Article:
C Woods said...

Do you remember the old Perry Mason shows? Perry Mason never lost a case. At least on L&O there is an occasional loss. And there was one several years ago which ended when the foreman stood up to give the verdict. I can't remember exactly what the case was, but it was one in which I kept going back and forth between believing the defendant was guilty or not guilty. So, at the end, the audience didn't know the outcome.

I've been on jury duty several times. In one civil case, the jury unanimously thought the lawyer should never have let his client file a claim. There was clearly no case. The other time (criminal case) it seemed like everyone involved (on both sides including the witnesses) was guilty of something ---lying, if nothing else. Even physical evidence is not always as clear cut as it appears to be on CSI. Some people may enjoy the power they have to hold someone's future in their hands, but I don't like it at all.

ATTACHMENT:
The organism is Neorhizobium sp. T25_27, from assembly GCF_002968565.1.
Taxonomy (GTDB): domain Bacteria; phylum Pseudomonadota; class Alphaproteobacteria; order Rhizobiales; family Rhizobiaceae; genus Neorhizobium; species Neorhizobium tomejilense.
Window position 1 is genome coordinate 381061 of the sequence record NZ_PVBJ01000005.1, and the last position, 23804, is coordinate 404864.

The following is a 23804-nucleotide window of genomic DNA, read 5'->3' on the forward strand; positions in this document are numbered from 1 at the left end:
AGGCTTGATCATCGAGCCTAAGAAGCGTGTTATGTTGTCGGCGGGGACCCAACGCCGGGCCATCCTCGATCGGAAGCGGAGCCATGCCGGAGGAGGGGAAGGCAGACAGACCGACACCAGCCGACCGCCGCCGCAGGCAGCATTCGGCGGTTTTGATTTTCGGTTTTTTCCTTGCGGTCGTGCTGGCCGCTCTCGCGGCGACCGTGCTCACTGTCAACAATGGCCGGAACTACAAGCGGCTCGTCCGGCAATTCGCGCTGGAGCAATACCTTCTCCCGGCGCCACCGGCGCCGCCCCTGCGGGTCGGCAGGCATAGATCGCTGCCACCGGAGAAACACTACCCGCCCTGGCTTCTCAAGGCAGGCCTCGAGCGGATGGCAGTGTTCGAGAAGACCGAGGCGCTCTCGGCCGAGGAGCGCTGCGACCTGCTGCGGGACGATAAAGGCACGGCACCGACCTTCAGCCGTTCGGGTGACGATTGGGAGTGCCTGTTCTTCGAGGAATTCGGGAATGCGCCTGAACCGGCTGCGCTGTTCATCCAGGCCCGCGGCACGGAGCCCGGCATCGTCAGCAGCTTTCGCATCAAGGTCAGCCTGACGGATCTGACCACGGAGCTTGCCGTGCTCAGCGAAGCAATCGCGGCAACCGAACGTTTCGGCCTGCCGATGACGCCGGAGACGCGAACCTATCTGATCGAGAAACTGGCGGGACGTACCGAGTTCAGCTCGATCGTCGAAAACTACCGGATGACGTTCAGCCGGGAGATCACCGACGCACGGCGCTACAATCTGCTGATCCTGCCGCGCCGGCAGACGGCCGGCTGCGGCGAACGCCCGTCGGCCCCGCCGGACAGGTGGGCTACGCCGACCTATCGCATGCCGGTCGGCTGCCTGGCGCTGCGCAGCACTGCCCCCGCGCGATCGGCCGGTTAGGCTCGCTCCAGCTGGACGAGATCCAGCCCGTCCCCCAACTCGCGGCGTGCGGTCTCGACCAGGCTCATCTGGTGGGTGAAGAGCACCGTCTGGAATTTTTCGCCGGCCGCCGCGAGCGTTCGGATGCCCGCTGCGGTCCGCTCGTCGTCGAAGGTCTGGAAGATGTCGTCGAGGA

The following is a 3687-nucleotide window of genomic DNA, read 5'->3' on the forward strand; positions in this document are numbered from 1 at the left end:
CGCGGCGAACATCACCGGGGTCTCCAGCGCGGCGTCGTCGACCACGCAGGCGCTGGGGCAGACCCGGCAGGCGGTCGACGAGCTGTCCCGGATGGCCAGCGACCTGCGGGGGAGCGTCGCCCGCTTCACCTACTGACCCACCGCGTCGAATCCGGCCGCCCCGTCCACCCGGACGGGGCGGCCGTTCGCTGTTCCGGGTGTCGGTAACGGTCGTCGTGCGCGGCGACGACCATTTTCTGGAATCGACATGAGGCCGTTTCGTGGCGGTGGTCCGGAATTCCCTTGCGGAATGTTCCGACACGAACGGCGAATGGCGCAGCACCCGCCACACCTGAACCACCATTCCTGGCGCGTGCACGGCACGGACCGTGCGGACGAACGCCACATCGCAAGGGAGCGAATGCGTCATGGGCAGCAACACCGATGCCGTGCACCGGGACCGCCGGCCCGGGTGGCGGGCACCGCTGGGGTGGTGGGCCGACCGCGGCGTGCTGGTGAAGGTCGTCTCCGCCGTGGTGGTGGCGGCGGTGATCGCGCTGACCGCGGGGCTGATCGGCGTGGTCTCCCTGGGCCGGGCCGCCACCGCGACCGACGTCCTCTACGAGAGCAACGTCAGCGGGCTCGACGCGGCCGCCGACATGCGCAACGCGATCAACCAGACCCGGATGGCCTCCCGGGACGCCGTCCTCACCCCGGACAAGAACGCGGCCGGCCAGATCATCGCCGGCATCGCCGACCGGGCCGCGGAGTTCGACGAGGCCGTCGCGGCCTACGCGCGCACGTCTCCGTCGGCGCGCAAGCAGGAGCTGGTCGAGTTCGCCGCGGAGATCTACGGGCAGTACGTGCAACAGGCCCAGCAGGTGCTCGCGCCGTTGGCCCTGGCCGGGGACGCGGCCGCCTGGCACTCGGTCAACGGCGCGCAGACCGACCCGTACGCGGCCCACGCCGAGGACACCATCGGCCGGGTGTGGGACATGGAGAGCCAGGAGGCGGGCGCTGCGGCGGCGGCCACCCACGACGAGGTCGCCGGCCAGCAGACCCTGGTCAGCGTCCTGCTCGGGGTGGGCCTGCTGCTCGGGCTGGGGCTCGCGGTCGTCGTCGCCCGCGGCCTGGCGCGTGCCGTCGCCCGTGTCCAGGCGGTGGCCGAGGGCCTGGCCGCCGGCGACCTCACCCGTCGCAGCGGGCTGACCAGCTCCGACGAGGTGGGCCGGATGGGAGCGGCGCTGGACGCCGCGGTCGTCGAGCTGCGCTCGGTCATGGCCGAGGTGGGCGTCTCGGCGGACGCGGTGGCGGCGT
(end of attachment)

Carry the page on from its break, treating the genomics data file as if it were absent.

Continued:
DBB said...

Perry Mason was a bit before my time, though I probably saw bits in reruns. I have read about it in law writings, and there is a general consensus that it was totally bogus, because (and I only know this from reading about it, not watching it) each case they'd get the real perp to get on the stand and confess, or something like that. (This is usually mentioned in classes on direct and cross examination). The reality is, no one confesses on the stand. And odds are, even if someone else did do it, the guy on trial will be the one convicted. The deck is stacked.

I may get the opportunity to be on a jury. I've been called to go in for tomorrow. It will be interesting to see if anyone wants to put a lawyer in the box.

armagh444 said...

Now maybe this isn't entirely unreasonable, as that seems to often be the attitude expressed by prosecutors and maybe there is a certain need to feel that way to be able to continue to do that job.

In my experience, that is how prosecutors think. They have to be utterly convinced of the guilt of the accused. It's a survival mechanism for them. The good ones . . . well, that's how you get things dismissed . . . by getting them to doubt.

I wonder how many juries actually take that to heart and conclude that someone very likely did the crime but that, because of reasonable doubt, vote not guilty.

Very, very few.

If any.